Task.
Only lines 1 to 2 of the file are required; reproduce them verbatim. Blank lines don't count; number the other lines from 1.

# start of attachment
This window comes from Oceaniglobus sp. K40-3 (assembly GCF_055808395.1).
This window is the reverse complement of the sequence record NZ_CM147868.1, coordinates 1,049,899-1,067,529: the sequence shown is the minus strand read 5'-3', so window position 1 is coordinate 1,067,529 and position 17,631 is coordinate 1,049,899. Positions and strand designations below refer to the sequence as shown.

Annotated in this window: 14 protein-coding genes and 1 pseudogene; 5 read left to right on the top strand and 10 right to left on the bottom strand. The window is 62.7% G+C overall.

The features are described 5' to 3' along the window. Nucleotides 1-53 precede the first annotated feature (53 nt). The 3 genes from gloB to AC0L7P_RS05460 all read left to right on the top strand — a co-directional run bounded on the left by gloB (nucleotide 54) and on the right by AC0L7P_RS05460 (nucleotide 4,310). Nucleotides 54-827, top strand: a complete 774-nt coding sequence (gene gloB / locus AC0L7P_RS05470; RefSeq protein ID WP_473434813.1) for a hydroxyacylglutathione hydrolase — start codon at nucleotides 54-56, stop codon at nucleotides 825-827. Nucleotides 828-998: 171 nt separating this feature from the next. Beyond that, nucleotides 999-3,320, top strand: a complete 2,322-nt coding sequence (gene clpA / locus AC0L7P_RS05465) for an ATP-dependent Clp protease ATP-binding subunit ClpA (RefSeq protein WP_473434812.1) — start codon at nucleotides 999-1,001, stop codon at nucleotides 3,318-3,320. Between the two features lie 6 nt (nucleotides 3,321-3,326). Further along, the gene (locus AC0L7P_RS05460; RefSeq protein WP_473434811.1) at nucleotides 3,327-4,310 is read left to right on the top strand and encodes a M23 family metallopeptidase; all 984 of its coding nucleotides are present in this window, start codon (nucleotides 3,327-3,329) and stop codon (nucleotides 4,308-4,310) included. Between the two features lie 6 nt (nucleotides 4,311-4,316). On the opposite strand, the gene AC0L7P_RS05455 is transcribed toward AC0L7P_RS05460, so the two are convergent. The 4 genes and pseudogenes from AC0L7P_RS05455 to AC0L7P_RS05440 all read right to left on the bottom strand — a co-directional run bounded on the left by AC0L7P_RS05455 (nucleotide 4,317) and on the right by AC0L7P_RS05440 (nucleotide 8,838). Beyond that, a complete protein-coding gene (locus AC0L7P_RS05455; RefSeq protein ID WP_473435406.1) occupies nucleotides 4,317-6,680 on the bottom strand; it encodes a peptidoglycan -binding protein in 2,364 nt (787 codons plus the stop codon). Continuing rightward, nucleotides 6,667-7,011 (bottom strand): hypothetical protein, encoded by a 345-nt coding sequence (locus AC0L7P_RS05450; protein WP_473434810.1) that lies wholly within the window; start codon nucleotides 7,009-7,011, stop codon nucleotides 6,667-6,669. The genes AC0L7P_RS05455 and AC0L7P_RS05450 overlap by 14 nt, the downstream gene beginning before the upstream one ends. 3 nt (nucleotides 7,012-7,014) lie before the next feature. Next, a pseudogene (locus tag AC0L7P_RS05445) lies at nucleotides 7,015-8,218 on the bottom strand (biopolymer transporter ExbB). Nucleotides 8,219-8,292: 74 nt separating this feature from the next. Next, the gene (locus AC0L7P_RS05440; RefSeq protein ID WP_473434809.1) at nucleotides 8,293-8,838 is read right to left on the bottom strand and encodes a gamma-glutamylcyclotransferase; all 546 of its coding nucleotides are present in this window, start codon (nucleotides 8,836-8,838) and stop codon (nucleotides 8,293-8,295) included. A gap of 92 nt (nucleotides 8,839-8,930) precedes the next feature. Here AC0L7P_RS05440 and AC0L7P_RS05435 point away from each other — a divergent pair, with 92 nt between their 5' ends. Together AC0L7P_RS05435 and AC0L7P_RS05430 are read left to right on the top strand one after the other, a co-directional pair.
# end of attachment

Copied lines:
This window comes from Oceaniglobus sp. K40-3 (assembly GCF_055808395.1).
This window is the reverse complement of the sequence record NZ_CM147868.1, coordinates 1,049,899-1,067,529: the sequence shown is the minus strand read 5'-3', so window position 1 is coordinate 1,067,529 and position 17,631 is coordinate 1,049,899. Positions and strand designations below refer to the sequence as shown.